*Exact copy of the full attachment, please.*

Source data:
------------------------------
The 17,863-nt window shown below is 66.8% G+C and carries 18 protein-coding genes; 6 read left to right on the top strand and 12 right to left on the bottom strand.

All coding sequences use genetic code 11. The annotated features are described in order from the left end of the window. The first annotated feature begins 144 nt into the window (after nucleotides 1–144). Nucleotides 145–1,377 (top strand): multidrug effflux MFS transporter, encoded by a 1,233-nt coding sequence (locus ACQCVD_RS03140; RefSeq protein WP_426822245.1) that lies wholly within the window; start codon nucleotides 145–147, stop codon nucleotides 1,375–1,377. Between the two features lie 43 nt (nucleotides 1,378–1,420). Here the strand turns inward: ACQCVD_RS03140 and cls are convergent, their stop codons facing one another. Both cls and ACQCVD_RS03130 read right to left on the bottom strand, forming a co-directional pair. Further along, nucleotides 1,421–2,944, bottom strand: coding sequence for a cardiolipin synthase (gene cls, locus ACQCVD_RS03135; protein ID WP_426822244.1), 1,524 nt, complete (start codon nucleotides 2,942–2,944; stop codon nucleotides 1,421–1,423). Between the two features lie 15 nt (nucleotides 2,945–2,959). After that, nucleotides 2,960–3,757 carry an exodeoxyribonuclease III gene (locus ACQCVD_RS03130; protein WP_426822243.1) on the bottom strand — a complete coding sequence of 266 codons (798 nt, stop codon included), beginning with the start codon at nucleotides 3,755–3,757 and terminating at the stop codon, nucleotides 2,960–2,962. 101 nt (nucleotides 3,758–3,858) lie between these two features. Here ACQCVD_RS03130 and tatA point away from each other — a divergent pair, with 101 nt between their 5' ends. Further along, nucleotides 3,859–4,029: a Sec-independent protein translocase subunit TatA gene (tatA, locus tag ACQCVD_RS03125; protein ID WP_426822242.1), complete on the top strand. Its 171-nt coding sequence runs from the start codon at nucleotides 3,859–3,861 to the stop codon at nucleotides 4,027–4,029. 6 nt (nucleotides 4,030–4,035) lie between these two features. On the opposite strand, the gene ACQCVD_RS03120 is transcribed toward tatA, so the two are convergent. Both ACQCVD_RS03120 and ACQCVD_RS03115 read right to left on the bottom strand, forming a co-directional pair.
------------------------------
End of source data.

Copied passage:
The 17,863-nt window shown below is 66.8% G+C and carries 18 protein-coding genes; 6 read left to right on the top strand and 12 right to left on the bottom strand.

All coding sequences use genetic code 11. The annotated features are described in order from the left end of the window. The first annotated feature begins 144 nt into the window (after nucleotides 1–144). Nucleotides 145–1,377 (top strand): multidrug effflux MFS transporter, encoded by a 1,233-nt coding sequence (locus ACQCVD_RS03140; RefSeq protein WP_426822245.1) that lies wholly within the window; start codon nucleotides 145–147, stop codon nucleotides 1,375–1,377. Between the two features lie 43 nt (nucleotides 1,378–1,420). Here the strand turns inward: ACQCVD_RS03140 and cls are convergent, their stop codons facing one another. Both cls and ACQCVD_RS03130 read right to left on the bottom strand, forming a co-directional pair. Further along, nucleotides 1,421–2,944, bottom strand: coding sequence for a cardiolipin synthase (gene cls, locus ACQCVD_RS03135; protein ID WP_426822244.1), 1,524 nt, complete (start codon nucleotides 2,942–2,944; stop codon nucleotides 1,421–1,423). Between the two features lie 15 nt (nucleotides 2,945–2,959). After that, nucleotides 2,960–3,757 carry an exodeoxyribonuclease III gene (locus ACQCVD_RS03130; protein WP_426822243.1) on the bottom strand — a complete coding sequence of 266 codons (798 nt, stop codon included), beginning with the start codon at nucleotides 3,755–3,757 and terminating at the stop codon, nucleotides 2,960–2,962. 101 nt (nucleotides 3,758–3,858) lie between these two features. Here ACQCVD_RS03130 and tatA point away from each other — a divergent pair, with 101 nt between their 5' ends. Further along, nucleotides 3,859–4,029: a Sec-independent protein translocase subunit TatA gene (tatA, locus tag ACQCVD_RS03125; protein ID WP_426822242.1), complete on the top strand. Its 171-nt coding sequence runs from the start codon at nucleotides 3,859–3,861 to the stop codon at nucleotides 4,027–4,029. 6 nt (nucleotides 4,030–4,035) lie between these two features. On the opposite strand, the gene ACQCVD_RS03120 is transcribed toward tatA, so the two are convergent. Both ACQCVD_RS03120 and ACQCVD_RS03115 read right to left on the bottom strand, forming a co-directional pair.